Because of their team makeup, the Vikings have as good a chance as anyone to contain Rodgers inside and outside of the pocket. I would take this Minnesota squad on Sundays -- and in some make-believe pickup basketball tournament between NFL defenses. It's not like the Vikings are inexperienced at beating the Packers and besting expectations in big games. They won the NFC North last December over Green Bay in a contest where Bridgewater only threw for 99 yards.

This is Minnesota's chance to send a warning shot to the rest of the NFC that they remain in the mix -- and that their defense has risen to the level of Seattle, Denver and Carolina. In Zimmer's mind, the Vikings quarterback is just a supporting actor anyway.

Miami Dolphins defense

It feels like Jimmy Garoppolo was named Homecoming King last Sunday night in Arizona, and this week has been a coronation. Don't be surprised if a familiar Patriots antagonist knocks the shine off in Week 2.

Russell Wilson's game-winning drive in Seattle shouldn't distract anyone from the promise Miami's rebuilt defense showed against the Seahawks last week. Ndamukong Suh was the best player on the field. Cameron Wake, coming off a torn Achilles at age 34, was effective as a situational pass rusher. In a game that included Earl Thomas and Kam Chancellor, Dolphins Pro Bowler Reshad Jones and sneaky free-agent pickup Isa Abdul-Quddus were easily the best safety combination in the field. They were one step ahead of Wilson and the Seahawks' offense all day.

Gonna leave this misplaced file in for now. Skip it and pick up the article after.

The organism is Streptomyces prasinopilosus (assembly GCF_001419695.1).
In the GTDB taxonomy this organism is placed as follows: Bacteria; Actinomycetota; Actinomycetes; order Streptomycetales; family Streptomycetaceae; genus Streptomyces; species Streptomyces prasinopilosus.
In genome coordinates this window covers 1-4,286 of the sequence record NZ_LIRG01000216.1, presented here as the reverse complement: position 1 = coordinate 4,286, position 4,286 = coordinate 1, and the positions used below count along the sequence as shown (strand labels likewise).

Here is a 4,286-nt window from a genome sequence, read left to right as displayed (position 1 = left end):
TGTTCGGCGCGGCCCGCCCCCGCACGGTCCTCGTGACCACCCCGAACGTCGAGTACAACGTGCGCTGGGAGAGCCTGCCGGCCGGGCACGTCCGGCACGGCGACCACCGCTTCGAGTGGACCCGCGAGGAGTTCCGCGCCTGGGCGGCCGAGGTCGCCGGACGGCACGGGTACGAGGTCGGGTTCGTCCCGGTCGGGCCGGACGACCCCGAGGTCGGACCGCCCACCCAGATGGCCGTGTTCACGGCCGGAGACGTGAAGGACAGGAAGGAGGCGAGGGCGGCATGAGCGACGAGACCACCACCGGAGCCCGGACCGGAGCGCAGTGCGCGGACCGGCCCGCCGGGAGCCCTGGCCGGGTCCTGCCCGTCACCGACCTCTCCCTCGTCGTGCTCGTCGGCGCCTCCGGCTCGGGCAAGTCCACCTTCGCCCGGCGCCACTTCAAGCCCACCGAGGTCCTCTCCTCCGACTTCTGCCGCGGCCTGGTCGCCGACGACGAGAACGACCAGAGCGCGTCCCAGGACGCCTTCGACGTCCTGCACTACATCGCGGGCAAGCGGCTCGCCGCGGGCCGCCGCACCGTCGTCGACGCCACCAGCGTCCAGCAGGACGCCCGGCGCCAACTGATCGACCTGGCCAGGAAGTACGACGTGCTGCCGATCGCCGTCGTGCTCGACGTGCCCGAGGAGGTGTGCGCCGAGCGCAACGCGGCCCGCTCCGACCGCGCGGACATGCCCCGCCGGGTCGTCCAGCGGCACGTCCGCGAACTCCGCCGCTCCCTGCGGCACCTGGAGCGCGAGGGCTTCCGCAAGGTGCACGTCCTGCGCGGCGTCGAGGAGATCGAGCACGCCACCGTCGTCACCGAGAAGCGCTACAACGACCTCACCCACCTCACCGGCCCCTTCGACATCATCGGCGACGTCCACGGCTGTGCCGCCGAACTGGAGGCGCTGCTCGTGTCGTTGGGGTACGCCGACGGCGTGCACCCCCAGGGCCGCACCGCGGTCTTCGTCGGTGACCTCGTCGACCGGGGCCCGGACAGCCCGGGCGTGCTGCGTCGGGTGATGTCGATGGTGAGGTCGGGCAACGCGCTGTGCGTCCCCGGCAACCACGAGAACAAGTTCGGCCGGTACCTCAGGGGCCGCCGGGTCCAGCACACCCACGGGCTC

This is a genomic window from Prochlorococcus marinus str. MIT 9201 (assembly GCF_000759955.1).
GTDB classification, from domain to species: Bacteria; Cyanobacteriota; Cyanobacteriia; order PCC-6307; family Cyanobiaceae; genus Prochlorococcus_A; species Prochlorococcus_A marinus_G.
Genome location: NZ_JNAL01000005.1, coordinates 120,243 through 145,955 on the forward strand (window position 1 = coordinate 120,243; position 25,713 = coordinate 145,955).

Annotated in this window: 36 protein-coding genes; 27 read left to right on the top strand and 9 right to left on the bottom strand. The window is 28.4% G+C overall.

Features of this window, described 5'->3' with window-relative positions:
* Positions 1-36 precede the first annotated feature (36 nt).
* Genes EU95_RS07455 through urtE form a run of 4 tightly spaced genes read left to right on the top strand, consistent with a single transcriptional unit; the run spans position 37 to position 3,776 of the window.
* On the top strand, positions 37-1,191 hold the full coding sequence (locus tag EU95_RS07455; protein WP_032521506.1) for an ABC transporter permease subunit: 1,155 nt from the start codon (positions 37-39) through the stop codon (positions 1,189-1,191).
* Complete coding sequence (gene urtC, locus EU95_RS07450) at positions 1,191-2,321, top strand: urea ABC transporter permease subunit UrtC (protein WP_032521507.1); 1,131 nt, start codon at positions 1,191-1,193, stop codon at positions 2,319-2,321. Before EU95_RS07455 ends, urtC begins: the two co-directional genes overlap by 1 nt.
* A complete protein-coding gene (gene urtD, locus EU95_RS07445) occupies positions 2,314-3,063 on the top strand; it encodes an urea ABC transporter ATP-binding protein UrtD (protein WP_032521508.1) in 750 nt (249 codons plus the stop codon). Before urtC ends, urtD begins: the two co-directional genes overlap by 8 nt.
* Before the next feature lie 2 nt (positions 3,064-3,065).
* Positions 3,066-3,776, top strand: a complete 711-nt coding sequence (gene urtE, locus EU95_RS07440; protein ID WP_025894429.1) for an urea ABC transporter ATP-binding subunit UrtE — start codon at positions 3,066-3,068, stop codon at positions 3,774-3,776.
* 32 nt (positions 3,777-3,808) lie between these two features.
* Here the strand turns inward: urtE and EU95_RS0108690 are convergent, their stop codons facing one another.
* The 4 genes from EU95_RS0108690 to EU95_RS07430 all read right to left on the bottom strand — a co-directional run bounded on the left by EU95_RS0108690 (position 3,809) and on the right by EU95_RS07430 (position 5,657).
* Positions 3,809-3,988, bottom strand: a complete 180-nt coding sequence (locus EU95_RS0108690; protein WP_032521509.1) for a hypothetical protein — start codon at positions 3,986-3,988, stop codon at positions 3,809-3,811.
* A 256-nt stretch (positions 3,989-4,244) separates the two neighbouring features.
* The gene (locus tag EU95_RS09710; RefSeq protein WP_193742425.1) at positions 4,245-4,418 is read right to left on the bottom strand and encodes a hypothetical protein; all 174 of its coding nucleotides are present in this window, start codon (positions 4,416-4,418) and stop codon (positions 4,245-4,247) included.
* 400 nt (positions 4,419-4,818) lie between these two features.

Against New England on Sunday, the Dolphins face an uneven offensive line, similar to the one they saw in Seattle. For some mystical reason, perhaps no other NFL team outside Denver has given Bill Belichick more problems than Miami. The Dolphins have split with the Patriots three straight seasons, including a Week 17 Patriots disaster last season that cost New England home-field advantage in the playoffs. Belichick was quick to bring that game up this week, a rare admission by Belichick that the past even exists.

This week will be a tougher test for Garoppolo -- making his second start in the stead of suspended starter Tom Brady -- after facing vanilla coverage against a surprisingly cautious Cardinals defense in Week 1. He should see quicker pressure this time around, especially if Dolphins pass rusher Mario Williams is cleared to play after suffering a concussion last week.